HOUSTON – The Houston Fire Department shot back at the Harris County District Attorney’s Office Wednesday, releasing a detailed chronology of events in their investigation of a fatal day care fire in west Houston.
The move came a day after District Attorney Pat Lykos said any allegations that her department moved too slowly in issuing a warrant for day care operator Jessica Tata were "outrageous."
Tata is facing 10 criminal charges in connection with the fire, which killed four children and injured three. But investigators said Tata fled to Nigeria on Saturday – a day before a warrant was issued for her arrest.
"The events of February 24, 2001, will, for the rest of our lives, have a profound impact on those Houston firefighters who were called to last Thursday’s day care fire. We share with the families of the seven children a deep sense of sadness and a desire to do what is best to bring about some sense of closure," the HFD statement read.
According to HFD, arson investigators arrived at the scene of the fire in the 2800 block of Crest Park at 3:03 p.m. Thursday to determine the origin of the blaze.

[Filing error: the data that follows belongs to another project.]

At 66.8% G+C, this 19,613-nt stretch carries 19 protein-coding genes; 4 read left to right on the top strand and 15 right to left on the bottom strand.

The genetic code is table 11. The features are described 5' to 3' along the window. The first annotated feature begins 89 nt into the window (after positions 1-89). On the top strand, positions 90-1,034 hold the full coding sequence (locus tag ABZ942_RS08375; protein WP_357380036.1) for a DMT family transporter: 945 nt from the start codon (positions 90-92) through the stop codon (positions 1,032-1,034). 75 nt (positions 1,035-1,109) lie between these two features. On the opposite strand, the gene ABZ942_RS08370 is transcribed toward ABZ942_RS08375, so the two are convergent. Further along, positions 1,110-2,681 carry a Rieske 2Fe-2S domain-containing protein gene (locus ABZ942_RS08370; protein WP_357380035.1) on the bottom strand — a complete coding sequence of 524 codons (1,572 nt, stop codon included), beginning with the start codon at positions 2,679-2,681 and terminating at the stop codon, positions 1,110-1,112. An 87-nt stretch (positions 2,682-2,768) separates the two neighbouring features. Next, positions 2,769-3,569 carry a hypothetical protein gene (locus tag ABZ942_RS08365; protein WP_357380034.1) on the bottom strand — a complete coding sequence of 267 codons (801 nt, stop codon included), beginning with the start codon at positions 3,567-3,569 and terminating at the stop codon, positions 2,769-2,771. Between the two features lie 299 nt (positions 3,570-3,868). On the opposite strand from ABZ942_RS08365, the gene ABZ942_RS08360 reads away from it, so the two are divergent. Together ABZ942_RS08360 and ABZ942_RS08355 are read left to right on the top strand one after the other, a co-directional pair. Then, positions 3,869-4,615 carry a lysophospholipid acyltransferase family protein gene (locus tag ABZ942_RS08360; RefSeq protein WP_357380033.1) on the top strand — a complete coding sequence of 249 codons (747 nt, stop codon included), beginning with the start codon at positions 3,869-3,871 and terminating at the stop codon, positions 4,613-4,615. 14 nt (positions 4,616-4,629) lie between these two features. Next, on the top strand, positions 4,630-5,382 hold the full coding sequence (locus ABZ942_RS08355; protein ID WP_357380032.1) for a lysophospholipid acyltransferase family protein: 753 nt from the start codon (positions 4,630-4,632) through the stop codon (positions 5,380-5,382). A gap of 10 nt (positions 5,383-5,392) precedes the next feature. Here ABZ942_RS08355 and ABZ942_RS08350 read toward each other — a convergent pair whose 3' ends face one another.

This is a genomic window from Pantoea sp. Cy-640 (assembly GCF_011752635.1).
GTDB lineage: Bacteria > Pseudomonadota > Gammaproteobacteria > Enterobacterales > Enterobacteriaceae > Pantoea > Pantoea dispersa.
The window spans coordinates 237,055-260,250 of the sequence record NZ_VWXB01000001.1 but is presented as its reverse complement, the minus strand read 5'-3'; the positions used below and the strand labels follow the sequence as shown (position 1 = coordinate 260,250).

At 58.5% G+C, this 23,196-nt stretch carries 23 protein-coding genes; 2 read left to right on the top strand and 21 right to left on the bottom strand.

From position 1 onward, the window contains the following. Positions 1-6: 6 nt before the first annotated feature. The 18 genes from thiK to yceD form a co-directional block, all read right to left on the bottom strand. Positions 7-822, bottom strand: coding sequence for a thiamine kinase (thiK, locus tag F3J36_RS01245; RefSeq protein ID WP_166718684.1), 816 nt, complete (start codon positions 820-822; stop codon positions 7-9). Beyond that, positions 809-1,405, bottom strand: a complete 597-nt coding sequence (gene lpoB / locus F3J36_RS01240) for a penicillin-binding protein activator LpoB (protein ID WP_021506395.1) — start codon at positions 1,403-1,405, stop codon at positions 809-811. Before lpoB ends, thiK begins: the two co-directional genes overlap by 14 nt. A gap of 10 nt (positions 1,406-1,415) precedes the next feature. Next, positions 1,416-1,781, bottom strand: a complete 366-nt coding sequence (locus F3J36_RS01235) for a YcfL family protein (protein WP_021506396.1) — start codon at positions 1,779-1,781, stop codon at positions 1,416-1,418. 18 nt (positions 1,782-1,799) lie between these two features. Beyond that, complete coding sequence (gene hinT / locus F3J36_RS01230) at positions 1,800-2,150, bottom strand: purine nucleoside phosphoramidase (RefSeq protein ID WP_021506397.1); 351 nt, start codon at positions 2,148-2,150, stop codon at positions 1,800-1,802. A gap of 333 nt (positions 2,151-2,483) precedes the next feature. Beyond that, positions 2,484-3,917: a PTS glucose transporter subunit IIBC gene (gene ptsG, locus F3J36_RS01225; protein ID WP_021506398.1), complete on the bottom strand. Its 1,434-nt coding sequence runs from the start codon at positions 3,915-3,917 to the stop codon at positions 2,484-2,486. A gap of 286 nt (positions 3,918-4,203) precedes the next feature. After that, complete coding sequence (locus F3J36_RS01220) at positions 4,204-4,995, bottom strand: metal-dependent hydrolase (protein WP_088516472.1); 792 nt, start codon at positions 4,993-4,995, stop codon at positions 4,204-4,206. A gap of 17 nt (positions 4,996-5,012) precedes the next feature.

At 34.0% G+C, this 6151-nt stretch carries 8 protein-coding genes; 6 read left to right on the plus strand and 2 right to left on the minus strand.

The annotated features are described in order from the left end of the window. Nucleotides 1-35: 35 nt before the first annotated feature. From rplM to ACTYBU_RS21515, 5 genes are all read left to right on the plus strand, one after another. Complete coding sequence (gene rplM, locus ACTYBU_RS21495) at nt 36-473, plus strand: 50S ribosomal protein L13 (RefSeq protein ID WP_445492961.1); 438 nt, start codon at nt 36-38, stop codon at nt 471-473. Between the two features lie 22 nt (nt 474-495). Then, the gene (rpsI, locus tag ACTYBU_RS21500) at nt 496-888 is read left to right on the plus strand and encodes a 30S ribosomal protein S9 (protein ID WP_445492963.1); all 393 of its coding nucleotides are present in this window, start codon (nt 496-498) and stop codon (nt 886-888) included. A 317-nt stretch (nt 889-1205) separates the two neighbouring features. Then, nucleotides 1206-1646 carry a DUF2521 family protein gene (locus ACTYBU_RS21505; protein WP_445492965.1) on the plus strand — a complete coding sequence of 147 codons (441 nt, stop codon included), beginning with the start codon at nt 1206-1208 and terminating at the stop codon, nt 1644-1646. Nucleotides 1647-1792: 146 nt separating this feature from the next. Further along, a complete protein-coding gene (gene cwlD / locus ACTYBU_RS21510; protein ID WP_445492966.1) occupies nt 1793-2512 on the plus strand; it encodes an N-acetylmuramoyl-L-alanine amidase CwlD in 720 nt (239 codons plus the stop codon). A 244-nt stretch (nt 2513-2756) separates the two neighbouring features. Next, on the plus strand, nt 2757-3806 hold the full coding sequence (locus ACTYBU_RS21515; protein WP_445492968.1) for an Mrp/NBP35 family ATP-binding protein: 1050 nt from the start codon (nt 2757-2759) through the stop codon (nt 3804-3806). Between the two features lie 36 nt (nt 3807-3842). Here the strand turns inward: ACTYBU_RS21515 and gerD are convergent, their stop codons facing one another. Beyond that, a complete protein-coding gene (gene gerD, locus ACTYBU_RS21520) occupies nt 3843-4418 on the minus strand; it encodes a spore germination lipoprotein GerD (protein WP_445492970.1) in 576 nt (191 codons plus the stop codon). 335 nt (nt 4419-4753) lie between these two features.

When investigators first interviewed Tata, they said she told them she’d put a pot of oil on the stove and gone to the bathroom. When she returned, she said she couldn’t see because of all the smoke.
But before investigators could transport Tata to arson headquarters for a more in-depth interview, she said she needed medical attention and was transported to the hospital.
Investigators said their efforts to interview Tata were further delayed while she received treatment.
Once they were able to interview her, investigators said Tata complained of having amnesia and wouldn’t answer their questions coherently.
Meanwhile, HFD said the 911 caller and witnesses told on-scene investigators that Tata had driven up to the day care alone that afternoon immediately before the fire was discovered.